This is an ongoing series about graves and tombs in the ancient Levant, from the Paleolithic Period until the time of Christ. The entire series can be found here.
During the Chalcolithic Period (the “Copper Age”), a new kind of burial started appearing along the coastal plain, at sites like Azor, Bene-Berak, and Hedera. This marks the first appearance of ossuaries, which will become a key element in the treatment of the dead. These early ossuaries are made of clay, with a diversity of styles and shapes indicating they were intended to resemble to homes of the deceased, which may suggest a sense of continuity between life and death. (Then again, some ossuaries resembled animals, so perhaps not.) We shall see how these theological elements affected ideas about burial as we get into the Second Temple and New Testament times.
Ossuaries are not meant to contain entire bodies, but only the bones. Along with the discovery of the skulls of Jericho, they show the increasing use of two-stage burials. In the first stage, a person is either buried or placed in a niche or cave until the flesh decays, leaving only the bones. In the second stage, the bones are collected and reburied, or gathered into these boxes and placed in niches dug out of sandstone. The openings of the ossuaries were large enough for a skull (the bone with the largest circumference) to be placed inside. Miniature ossuaries have been found in larger ones as some kind of offering. Doors were sometimes fitted to these openings, and some of these doors contained decorations representing human faces, in either paint or relief.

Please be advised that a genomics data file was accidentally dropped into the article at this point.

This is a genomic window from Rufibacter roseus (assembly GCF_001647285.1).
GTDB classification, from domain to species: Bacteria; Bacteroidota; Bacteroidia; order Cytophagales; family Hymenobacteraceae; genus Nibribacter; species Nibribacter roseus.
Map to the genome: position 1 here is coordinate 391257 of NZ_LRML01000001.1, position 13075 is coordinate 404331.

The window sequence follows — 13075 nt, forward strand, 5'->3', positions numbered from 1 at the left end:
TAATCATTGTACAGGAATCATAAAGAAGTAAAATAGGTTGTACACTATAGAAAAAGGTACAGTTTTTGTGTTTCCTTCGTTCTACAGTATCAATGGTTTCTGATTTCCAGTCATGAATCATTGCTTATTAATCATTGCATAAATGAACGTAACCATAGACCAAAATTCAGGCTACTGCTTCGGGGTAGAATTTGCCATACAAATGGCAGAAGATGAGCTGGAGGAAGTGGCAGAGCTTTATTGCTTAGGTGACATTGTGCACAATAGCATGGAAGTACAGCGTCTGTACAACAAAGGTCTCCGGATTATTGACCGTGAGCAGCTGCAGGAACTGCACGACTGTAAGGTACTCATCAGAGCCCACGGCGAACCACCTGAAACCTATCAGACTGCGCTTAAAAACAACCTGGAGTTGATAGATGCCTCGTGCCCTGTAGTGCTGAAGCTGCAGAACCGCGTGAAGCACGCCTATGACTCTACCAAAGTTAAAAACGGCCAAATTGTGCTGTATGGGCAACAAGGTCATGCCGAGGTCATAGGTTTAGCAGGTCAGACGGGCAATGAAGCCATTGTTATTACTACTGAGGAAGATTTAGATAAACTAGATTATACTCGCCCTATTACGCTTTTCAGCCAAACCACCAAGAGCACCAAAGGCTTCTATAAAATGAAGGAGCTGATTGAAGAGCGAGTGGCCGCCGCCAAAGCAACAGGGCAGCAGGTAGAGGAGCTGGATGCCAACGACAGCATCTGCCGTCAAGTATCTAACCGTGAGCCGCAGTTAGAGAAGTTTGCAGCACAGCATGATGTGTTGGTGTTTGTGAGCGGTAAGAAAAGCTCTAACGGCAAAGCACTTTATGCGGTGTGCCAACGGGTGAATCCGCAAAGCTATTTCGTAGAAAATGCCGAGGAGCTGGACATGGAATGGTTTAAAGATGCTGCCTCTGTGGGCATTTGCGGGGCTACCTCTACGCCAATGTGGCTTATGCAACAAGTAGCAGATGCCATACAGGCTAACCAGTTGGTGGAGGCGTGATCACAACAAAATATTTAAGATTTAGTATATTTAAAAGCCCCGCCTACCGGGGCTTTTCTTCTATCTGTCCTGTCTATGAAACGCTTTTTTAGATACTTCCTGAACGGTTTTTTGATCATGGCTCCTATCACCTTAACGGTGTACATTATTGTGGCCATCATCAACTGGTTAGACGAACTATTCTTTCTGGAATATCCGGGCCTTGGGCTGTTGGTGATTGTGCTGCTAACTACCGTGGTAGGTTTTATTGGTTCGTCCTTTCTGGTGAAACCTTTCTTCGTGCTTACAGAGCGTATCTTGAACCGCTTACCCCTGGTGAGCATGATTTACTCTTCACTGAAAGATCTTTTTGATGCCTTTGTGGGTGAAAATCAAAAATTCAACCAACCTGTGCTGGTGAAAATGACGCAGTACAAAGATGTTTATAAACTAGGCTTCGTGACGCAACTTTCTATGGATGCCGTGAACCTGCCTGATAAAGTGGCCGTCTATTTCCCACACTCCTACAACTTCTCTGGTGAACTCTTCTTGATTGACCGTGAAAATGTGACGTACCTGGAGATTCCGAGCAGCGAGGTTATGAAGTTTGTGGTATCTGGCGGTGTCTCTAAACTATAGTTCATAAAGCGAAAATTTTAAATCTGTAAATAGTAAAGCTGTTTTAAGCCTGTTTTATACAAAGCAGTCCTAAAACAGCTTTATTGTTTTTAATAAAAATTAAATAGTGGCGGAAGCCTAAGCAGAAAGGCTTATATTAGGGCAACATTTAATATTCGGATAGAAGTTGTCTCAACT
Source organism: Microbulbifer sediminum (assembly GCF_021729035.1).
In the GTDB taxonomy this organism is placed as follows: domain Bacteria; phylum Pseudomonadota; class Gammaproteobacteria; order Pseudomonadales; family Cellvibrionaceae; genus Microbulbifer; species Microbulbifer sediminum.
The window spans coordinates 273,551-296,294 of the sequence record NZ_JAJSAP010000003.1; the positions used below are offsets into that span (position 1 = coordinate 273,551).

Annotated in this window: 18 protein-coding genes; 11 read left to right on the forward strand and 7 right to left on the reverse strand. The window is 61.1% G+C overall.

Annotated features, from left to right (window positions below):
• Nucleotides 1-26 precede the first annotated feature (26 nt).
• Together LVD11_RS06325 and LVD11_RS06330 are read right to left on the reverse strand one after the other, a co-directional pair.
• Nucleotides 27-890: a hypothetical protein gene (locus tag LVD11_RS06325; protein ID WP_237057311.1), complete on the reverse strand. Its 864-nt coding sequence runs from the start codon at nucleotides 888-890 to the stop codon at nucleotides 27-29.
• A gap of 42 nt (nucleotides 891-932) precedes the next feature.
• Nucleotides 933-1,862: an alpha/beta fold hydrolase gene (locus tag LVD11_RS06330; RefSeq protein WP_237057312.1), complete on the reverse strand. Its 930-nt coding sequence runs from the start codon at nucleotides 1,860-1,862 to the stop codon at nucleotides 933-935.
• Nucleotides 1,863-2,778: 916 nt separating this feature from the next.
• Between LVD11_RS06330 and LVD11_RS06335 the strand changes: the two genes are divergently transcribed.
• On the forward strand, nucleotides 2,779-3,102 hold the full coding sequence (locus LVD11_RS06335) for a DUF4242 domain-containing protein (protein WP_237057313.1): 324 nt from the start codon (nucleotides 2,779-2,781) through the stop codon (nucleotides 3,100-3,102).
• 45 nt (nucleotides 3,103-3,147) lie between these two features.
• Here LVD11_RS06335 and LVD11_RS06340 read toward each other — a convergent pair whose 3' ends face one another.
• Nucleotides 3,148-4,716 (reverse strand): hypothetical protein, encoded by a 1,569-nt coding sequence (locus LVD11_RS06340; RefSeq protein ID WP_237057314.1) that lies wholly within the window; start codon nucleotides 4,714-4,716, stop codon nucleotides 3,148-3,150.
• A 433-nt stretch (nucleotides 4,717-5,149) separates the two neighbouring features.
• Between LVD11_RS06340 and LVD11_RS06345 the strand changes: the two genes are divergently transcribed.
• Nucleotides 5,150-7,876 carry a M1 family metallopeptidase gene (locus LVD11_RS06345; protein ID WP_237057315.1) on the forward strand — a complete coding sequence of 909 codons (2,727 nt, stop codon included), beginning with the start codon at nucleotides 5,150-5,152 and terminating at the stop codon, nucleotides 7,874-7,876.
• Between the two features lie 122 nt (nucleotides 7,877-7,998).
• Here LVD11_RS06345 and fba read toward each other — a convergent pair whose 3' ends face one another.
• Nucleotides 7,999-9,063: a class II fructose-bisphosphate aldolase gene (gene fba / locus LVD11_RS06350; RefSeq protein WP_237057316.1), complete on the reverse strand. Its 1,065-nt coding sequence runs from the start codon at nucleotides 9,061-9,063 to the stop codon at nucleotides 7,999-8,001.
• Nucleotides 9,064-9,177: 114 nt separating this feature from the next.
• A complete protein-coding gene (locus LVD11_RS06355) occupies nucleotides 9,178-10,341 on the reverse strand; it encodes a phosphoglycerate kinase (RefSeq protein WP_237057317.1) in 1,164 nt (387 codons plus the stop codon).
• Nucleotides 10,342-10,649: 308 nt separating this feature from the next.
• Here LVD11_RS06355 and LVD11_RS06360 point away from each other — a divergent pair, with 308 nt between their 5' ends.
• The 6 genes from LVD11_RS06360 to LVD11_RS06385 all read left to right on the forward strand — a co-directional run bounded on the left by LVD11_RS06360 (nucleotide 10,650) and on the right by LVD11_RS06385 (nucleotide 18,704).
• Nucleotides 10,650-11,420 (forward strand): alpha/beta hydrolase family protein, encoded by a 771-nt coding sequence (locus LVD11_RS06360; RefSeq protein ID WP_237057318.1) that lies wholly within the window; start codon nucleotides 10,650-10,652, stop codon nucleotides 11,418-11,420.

At roughly the same time the first ossuaries appeared, people in the Levant began using cist burials as well. A cist is, basically, a square hole dug in the ground and lined with stone slabs, sometimes with a slab over the top. Sometimes several appear in a row, and we may assume these were for family burials.
These trends in burial continue for many year, and are joined during the Bronze Age (roughly beginning in 3000 BC) by shaft burials in which a vertical hole was dug in limestone, sandstone, or soil. If it was dug in soil, the walls were lined with stone. A chamber opened at the bottom of this shaft, and was blocked with a large stone. Chambers have been discovered in various shapes (rectangular, circular, and amorphous) and sizes. Three, four, or even more rectangular chambers may branch off from this main chamber, providing niches for the dead.
Because fewer people were buried in these shaft tombs, we see a sudden spike in larger cemeteries during the Intermediate Bronze Age. Many of these are primary burials, but secondary burials are also found in shaft tombs. During this period, modest grave offerings are common. Pottery, metal tools and weapons, pins, bracelets, beads, and coins are common in these graves. The materials are humble, in keeping with the relative poverty of the region.
The BiblePlaces Blog has a superb photo essay showing excavation of shaft graves from the Intermediate Bronze Age. Here’s just one example, but you should see the whole thing to get a sense of the excavation, the shafts, and the burial spaces.
In some tombs, bones were heaped at the center, with pottery and utensils arrayed around the perimeter. Food has been discovered in some vessels, and there are some suggestions that they provide evidence for a final meal with the dead. Eating with the departed in a common practice in folk culture throughout the world. Are these pots, jugs, and utensils evidence of the practice in ancient Palestine?
There are no grand tombs filled with treasures, but rather small offerings intended as gifts for the dead. May we assume these were simply treasures associated with the deceased without implying any metaphysical, cultic, or religious aspect to the offerings? Or does the proximity of the region to Egypt suggest some kind of ties to a developing and vivid sense of the afterlife and the objects one would need to make the journey? As we get into the Second Temple period, the answers to these questions become slightly clearer.